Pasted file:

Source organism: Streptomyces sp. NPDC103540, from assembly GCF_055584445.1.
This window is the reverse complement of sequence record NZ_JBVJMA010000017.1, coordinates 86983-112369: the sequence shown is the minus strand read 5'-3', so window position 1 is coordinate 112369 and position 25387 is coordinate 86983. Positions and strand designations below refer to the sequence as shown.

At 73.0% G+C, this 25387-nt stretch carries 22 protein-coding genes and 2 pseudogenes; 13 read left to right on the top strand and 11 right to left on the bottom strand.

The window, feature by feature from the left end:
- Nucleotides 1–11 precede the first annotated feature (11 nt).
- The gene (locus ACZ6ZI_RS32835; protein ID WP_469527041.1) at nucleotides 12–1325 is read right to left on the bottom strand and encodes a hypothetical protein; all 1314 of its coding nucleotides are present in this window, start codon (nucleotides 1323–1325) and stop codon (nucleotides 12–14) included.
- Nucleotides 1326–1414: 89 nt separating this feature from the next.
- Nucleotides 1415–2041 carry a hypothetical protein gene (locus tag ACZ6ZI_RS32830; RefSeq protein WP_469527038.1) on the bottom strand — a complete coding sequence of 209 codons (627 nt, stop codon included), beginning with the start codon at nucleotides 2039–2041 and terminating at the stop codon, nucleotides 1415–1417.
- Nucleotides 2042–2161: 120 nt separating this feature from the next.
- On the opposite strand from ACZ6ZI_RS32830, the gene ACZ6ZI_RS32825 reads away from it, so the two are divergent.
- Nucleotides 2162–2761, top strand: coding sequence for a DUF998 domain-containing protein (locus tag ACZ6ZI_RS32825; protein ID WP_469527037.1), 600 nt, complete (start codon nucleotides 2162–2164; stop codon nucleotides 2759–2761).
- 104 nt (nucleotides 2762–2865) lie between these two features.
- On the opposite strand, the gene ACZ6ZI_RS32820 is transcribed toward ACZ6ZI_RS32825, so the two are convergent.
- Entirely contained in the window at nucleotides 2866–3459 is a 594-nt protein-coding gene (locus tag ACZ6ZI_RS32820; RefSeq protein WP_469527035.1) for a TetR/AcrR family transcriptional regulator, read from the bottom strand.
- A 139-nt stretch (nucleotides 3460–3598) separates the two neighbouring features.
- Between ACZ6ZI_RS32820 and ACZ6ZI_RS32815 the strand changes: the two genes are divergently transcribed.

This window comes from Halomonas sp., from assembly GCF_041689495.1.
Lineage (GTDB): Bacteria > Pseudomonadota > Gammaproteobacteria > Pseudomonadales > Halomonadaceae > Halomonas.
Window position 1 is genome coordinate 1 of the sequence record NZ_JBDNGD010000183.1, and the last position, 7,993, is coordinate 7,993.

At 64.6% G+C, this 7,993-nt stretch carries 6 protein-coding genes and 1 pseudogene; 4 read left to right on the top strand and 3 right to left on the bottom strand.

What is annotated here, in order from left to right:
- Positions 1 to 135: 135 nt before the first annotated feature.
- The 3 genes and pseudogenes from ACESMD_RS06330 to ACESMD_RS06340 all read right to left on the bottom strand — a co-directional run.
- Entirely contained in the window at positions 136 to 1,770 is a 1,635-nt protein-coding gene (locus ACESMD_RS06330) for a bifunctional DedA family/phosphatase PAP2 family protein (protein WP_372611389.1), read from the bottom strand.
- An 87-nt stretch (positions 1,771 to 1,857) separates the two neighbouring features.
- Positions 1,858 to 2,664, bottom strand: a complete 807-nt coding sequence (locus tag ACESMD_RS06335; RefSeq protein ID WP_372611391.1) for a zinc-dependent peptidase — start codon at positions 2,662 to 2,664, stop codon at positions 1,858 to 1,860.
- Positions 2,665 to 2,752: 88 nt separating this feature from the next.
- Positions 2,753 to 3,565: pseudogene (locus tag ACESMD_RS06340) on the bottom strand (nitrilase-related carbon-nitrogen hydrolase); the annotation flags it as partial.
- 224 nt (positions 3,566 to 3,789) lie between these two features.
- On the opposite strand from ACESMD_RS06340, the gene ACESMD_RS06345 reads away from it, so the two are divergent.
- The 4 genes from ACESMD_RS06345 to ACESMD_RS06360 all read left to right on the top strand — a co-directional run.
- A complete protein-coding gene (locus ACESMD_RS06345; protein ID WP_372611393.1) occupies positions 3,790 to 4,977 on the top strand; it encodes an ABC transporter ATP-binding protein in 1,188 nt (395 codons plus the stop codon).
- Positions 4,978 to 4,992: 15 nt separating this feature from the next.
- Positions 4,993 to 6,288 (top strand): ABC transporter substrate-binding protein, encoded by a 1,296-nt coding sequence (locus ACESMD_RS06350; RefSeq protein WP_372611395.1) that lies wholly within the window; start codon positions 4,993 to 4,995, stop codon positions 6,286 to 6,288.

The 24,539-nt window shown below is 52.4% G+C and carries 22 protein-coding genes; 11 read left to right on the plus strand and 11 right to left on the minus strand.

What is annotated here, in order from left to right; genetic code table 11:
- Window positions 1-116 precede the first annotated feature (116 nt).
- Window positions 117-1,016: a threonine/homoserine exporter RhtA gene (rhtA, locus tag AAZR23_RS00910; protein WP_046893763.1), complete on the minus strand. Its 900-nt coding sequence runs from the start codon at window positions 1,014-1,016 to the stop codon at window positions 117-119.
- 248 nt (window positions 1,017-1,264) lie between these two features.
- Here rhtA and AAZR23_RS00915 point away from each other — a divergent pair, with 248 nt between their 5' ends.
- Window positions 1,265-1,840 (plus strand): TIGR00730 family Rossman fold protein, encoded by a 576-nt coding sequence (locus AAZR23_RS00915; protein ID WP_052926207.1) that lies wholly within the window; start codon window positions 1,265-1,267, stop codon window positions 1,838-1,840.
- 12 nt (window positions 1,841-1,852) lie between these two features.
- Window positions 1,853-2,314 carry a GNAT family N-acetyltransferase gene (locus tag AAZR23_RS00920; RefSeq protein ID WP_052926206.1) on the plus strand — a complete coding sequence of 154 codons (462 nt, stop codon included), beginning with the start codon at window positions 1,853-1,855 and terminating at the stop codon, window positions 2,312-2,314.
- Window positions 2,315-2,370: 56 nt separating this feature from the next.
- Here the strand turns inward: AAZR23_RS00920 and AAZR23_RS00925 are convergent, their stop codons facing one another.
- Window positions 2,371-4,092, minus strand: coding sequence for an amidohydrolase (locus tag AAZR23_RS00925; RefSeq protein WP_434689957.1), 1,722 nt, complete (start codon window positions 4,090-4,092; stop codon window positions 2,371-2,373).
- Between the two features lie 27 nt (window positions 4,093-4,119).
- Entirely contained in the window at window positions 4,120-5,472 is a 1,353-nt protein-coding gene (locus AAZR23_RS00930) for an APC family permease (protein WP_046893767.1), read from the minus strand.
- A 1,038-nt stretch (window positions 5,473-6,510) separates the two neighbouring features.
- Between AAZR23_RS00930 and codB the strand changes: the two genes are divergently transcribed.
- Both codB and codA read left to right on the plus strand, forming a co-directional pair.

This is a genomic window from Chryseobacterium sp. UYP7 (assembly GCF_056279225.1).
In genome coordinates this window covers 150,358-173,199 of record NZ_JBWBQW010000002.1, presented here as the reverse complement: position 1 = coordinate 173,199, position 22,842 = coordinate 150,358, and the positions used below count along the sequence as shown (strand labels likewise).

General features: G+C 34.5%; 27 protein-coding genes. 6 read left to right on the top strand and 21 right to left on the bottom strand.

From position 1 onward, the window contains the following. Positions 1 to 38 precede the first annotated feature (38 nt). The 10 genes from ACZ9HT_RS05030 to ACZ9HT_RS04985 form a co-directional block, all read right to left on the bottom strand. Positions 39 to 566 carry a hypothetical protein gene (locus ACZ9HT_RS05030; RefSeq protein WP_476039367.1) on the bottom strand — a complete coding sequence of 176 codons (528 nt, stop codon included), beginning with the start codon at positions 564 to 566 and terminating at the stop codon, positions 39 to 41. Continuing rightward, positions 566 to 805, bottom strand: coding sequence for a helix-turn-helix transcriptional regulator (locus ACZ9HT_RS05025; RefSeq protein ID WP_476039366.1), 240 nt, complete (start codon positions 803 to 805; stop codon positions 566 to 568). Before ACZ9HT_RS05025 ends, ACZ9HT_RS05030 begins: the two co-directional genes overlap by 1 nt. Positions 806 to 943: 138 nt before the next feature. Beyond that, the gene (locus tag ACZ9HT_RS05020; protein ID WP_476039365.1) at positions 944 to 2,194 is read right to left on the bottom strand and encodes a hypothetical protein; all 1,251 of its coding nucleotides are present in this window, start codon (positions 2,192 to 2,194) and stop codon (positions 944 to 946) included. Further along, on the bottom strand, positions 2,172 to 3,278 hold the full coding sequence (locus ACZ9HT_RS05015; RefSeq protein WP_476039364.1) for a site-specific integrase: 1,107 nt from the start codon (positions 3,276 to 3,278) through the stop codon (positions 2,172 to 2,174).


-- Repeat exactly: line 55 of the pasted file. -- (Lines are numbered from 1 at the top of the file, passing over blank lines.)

From position 1 onward, the window contains the following. Positions 1 to 38 precede the first annotated feature (38 nt). The 10 genes from ACZ9HT_RS05030 to ACZ9HT_RS04985 form a co-directional block, all read right to left on the bottom strand. Positions 39 to 566 carry a hypothetical protein gene (locus ACZ9HT_RS05030; RefSeq protein WP_476039367.1) on the bottom strand — a complete coding sequence of 176 codons (528 nt, stop codon included), beginning with the start codon at positions 564 to 566 and terminating at the stop codon, positions 39 to 41. Continuing rightward, positions 566 to 805, bottom strand: coding sequence for a helix-turn-helix transcriptional regulator (locus ACZ9HT_RS05025; RefSeq protein ID WP_476039366.1), 240 nt, complete (start codon positions 803 to 805; stop codon positions 566 to 568). Before ACZ9HT_RS05025 ends, ACZ9HT_RS05030 begins: the two co-directional genes overlap by 1 nt. Positions 806 to 943: 138 nt before the next feature. Beyond that, the gene (locus tag ACZ9HT_RS05020; protein ID WP_476039365.1) at positions 944 to 2,194 is read right to left on the bottom strand and encodes a hypothetical protein; all 1,251 of its coding nucleotides are present in this window, start codon (positions 2,192 to 2,194) and stop codon (positions 944 to 946) included. Further along, on the bottom strand, positions 2,172 to 3,278 hold the full coding sequence (locus ACZ9HT_RS05015; RefSeq protein WP_476039364.1) for a site-specific integrase: 1,107 nt from the start codon (positions 3,276 to 3,278) through the stop codon (positions 2,172 to 2,174).